By now it is clear that the second Pinarayi Vijayan ministry will not sacrifice a paise of its revenue to slash fuel prices. Yet, the UDF keeps trying.
The issue had come up at least five times in the ongoing session and, each time, finance minister K N Balagopal had told the House that the government would not reduce the sales tax it imposes on fuel and would oppose any attempt to include petrol and diesel within the ambit of Goods and Services Tax.
This, however, did not prevent former minister and Congress MLA Thiruvanchoor Radhakrishnan from flagging the issue once again in the Assembly on Wednesday. He called the attention of the finance minister to the necessity of including petroleum prices in GST.
Thiruvanchoor said that over 56% of fuel price was made up of various kinds of taxes and levies. He said if petrol and fuel were brought under the GST, the maximum tax that could be imposed was 28% (which is the highest GST slab), " Thiruvanchoor said.
Balagopal agreed that 28% was the upper GST limit, but said that such a move would result in a drastic fall in revenue for the state. "Even if petroleum products are slapped the maximum GST rate of 28%, Kerala would get just 14% (as the other half goes as Central GST to the centre's kitty), " Balagopal said. "This would cause a massive fall in the state's revenue, " he said.
Not just Kerala, other states too would feel the pinch. The finance minister said that all states, including Congress-ruled ones like Rajasthan, Punjab and Chhattisgarh, had unanimously opposed the move to include fuel under the GST regime.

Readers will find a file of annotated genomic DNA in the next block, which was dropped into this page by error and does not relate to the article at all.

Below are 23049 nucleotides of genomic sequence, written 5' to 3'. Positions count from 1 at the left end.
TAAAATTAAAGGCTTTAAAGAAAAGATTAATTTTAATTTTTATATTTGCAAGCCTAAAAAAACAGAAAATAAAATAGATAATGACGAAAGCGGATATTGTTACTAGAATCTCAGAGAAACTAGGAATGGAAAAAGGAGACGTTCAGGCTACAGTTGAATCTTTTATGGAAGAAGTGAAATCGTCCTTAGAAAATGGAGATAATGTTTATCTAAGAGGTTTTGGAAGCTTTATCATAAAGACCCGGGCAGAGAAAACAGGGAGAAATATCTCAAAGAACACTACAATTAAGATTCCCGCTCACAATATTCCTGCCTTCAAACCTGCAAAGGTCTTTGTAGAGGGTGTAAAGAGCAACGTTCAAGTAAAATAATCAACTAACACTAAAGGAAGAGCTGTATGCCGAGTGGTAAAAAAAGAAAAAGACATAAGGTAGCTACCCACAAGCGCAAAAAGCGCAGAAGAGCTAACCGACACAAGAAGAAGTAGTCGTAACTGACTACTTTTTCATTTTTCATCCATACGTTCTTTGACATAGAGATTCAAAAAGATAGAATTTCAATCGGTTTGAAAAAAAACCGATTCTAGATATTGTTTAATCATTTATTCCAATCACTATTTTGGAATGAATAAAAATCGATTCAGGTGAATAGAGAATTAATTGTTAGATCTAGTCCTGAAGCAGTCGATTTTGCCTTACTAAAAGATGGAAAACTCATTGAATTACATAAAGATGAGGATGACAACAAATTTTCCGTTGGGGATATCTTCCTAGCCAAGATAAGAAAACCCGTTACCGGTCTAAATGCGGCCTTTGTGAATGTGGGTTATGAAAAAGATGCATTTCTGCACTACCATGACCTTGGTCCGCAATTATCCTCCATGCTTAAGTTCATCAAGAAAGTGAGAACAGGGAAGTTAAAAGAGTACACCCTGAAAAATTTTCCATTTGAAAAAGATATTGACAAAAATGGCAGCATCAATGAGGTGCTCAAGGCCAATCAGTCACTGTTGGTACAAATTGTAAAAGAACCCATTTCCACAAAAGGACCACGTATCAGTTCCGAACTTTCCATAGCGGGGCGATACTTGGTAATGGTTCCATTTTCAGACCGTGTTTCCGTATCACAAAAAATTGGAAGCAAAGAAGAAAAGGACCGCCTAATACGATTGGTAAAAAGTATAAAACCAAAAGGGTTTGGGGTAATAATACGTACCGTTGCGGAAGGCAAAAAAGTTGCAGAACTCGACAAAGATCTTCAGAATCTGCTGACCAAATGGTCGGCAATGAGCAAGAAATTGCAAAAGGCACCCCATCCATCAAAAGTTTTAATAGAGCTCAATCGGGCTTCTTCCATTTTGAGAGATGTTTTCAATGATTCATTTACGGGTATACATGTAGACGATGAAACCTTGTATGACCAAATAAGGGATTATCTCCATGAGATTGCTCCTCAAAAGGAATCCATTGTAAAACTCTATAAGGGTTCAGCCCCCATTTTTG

Balagopal also argued that there was no guarantee that fuel prices would settle at a lower level if included in the GST structure. As proof, he gave the example of cooking gas cylinder, which comes under the GST. "The GST on cooking gas is only 5% but the cost of a cylinder had shot up from Rs 524 in 2017 to Rs 910," he said.
Balagopal's point was that it were the centre's frequent increases in special duties that were causing the forever rising fuel prices. Meaning, the Centre can impose new levies like it is doing now even if petroleum products were brought within the GST.
He said while Kerala imposes Rs 17 as sales tax on a litre of diesel, the centre imposes Rs 33 as excise duty, special excise duty and other cesses on a litre.
In 2014, the central impositions on a litre of fuel were Rs 9.47 (petrol) and Rs 3.57 (diesel). Now, these are Rs 32.9 (247.41% increase) and Rs 31.8 (792% increase).
Balagopal said fuel prices would cool once the Centre stops this frequent increase in duties.
Further, he said the LDF government had not increased the sales tax on petrol and diesel in the last six years. In 2018, he said the LDF government had brought down the sales tax on petrol and diesel to 30.8% and 22.76% from the levels prevailing under the Oommen Chandy dispensation (31.86% and 24.52%).